Abstract

A novel system has been developed that can capture the wide-field interference pattern generated by interfering two independent and incoherent laser sources. The interferograms are captured using a custom CMOS modulated light camera (MLC) which is capable of demodulating light in the megahertz region. Two stabilised HeNe lasers were constructed in order to keep the optical frequency difference (beat frequency) between the beams within the operational range of the camera.

This system is based on previously reported work of an ultrastable heterodyne interferometer [Opt. Express 20, 17722 (2012)]. The system used an electronic feedback system to mix down the heterodyne signal captured at each pixel on the camera to cancel out the effects of time varying piston phase changes observed across the array. In this paper, a similar technique is used to track and negate the effects of beat frequency variations across the two laser pattern. This technique makes it possible to capture the full field interferogram caused by interfering two independent lasers even though the beat frequency is effectively random.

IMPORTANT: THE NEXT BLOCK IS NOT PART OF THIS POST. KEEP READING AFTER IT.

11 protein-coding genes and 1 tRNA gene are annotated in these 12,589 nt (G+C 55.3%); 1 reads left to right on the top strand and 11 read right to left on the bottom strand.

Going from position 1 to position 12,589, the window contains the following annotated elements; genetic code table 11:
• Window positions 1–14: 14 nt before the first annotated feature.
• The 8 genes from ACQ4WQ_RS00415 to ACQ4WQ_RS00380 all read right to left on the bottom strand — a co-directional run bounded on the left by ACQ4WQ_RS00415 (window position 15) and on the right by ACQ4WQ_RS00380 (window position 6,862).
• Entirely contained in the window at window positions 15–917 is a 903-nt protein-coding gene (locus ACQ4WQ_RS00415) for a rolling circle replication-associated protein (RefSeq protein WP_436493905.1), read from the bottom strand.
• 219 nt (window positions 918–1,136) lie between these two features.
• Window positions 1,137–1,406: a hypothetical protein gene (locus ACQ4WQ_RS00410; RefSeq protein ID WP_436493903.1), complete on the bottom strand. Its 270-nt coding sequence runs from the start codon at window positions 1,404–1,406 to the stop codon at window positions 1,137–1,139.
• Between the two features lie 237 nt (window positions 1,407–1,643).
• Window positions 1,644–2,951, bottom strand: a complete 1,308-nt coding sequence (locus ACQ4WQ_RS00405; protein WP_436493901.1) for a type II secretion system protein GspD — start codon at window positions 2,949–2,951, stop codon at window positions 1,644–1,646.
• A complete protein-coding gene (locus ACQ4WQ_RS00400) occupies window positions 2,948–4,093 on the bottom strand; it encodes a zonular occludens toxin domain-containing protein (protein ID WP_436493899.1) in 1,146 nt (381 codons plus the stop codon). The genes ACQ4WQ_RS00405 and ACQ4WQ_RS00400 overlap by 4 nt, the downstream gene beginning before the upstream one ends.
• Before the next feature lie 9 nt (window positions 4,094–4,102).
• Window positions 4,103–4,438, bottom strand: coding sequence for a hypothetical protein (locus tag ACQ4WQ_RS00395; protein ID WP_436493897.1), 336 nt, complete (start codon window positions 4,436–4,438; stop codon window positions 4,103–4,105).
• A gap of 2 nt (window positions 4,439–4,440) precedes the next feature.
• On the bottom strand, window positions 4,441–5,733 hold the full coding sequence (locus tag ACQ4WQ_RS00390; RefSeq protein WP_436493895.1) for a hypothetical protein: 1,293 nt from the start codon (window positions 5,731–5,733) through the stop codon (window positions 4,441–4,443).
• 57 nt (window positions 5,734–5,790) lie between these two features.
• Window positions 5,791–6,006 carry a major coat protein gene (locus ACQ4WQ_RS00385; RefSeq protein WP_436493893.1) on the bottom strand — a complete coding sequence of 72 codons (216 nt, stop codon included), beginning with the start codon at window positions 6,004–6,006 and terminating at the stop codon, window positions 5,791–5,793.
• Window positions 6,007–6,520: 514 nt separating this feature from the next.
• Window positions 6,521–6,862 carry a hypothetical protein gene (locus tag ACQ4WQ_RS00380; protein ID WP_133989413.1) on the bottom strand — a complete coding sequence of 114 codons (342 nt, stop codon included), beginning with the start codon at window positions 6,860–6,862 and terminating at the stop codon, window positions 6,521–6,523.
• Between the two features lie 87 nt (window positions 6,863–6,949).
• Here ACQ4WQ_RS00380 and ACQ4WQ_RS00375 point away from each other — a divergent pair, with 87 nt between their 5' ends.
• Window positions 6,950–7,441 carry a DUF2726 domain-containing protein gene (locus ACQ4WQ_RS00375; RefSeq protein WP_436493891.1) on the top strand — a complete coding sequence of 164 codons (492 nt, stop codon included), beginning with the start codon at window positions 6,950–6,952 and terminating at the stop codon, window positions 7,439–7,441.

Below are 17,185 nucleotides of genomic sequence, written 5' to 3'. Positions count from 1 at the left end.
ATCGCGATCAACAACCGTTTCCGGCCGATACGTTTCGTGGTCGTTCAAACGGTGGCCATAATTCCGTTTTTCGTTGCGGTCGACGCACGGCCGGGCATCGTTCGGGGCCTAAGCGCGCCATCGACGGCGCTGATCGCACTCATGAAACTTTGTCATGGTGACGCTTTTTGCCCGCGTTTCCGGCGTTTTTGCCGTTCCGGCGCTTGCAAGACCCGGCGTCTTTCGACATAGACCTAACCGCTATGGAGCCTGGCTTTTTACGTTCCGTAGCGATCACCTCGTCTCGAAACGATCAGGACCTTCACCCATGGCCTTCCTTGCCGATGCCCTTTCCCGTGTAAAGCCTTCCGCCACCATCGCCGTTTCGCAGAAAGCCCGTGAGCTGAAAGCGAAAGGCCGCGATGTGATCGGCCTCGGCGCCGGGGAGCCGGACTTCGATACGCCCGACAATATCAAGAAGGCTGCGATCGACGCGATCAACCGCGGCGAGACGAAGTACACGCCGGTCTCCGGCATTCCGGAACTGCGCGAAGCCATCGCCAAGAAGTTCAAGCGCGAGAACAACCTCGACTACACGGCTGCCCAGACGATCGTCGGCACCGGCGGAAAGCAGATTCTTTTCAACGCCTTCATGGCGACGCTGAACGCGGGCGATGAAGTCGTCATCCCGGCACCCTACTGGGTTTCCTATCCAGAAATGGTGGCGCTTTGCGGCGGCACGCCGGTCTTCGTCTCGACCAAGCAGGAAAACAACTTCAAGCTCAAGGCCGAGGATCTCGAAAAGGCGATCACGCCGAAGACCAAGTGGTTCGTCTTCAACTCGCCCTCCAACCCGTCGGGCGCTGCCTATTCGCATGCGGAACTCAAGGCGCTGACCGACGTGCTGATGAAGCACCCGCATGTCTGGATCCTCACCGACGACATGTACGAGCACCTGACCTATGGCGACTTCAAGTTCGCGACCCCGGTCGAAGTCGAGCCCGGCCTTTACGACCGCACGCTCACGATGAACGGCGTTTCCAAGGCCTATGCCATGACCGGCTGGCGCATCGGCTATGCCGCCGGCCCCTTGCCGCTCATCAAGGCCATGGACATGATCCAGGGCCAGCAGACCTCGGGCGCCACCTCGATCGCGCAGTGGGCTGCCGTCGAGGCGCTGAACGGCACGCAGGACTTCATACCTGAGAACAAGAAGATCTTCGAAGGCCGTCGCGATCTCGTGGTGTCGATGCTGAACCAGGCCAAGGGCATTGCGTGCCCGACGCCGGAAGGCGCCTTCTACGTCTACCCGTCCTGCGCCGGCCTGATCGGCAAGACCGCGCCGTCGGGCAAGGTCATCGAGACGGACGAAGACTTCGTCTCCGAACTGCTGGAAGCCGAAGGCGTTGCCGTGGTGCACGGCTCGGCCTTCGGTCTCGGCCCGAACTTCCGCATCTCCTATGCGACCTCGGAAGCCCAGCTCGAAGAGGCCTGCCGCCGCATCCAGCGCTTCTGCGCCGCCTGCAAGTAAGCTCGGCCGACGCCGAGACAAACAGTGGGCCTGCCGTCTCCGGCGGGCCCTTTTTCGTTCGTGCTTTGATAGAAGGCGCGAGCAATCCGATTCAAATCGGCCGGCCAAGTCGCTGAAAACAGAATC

As a demonstration of the system’s widefield interferogram capture capability, an image of a phase shifting object is taken using a very simple two laser interferometer.

© 2014 Optical Society of America

Full Article  |  PDF Article
OSA Recommended Articles
Ultrastable heterodyne interferometer system using a CMOS modulated light camera

Rikesh Patel, Samuel Achamfuo-Yeboah, Roger Light, and Matt Clark
Opt. Express 20(16) 17722-17733 (2012)

Widefield heterodyne interferometry using a custom CMOS modulated light camera

Rikesh Patel, Samuel Achamfuo-Yeboah, Roger Light, and Matt Clark
Opt. Express 19(24) 24546-24556 (2011)

Dynamic 3D imaging based on acousto-optic heterodyne fringe interferometry

Yingjian Guan, Yongkai Yin, Ameng Li, Xiaoli Liu, and Xiang Peng
Opt. Lett. 39(12) 3678-3681 (2014)

References

  • View by:
  • |
  • |
  • |